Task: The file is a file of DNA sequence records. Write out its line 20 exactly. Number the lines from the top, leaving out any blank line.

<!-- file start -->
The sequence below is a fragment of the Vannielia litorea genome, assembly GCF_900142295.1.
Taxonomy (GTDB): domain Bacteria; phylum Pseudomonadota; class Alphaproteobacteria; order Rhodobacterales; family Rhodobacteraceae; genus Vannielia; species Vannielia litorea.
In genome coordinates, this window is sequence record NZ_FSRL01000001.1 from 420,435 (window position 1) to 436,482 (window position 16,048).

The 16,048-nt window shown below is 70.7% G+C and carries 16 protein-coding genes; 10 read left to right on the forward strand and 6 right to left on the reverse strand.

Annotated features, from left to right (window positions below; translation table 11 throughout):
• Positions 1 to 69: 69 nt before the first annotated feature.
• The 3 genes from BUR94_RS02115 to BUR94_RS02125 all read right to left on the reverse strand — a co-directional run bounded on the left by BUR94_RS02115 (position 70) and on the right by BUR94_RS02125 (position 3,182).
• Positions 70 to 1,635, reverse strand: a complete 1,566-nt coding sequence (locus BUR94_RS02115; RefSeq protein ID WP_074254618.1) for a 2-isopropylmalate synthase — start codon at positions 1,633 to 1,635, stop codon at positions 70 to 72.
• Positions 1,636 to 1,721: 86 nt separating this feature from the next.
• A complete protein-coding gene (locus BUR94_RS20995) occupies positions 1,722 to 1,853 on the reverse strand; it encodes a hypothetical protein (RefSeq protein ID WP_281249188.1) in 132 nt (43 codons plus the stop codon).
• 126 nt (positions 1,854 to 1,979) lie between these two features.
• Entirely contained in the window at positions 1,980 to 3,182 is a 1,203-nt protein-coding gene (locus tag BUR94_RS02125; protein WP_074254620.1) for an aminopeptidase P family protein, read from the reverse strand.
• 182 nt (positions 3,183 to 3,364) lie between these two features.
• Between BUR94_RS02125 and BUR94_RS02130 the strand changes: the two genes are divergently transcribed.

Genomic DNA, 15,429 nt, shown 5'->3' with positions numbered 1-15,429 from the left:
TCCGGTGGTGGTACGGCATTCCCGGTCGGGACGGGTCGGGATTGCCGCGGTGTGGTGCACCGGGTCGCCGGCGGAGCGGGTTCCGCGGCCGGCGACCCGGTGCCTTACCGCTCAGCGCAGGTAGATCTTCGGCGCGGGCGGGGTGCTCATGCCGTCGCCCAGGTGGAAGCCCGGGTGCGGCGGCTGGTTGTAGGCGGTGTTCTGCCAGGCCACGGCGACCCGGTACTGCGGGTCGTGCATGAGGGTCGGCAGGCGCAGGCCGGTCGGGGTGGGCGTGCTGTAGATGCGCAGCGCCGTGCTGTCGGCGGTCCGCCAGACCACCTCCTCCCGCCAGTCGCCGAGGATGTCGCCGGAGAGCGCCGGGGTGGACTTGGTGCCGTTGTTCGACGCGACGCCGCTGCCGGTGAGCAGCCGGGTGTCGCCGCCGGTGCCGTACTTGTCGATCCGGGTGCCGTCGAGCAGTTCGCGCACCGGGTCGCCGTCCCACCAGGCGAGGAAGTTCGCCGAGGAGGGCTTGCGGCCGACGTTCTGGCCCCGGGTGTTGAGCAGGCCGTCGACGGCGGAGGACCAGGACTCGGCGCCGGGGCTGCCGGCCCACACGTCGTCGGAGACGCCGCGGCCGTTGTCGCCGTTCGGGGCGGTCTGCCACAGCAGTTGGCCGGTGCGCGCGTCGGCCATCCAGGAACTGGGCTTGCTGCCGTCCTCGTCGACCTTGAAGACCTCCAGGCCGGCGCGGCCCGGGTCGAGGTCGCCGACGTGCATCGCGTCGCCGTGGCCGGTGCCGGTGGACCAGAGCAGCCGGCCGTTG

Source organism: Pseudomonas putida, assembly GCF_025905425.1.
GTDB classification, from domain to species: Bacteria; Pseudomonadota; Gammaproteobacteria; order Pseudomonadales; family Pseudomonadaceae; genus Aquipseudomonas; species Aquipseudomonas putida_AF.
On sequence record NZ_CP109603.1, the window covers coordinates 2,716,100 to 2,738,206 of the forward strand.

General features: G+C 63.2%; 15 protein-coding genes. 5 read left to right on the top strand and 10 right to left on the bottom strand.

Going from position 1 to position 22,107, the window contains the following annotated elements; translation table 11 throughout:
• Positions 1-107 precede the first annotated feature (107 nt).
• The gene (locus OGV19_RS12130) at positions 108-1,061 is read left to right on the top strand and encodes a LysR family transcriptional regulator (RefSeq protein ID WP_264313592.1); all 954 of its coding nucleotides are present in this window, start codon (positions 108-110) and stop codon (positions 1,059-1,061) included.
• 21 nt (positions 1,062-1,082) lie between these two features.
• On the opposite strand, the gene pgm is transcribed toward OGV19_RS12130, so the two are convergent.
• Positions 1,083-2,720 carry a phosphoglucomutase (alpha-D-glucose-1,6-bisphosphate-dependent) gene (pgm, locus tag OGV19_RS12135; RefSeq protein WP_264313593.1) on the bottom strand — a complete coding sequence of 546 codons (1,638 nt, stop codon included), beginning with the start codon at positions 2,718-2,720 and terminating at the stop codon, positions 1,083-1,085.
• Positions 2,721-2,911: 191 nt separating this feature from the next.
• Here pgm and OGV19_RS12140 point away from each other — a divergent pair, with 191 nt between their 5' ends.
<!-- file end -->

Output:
General features: G+C 63.2%; 15 protein-coding genes. 5 read left to right on the top strand and 10 right to left on the bottom strand.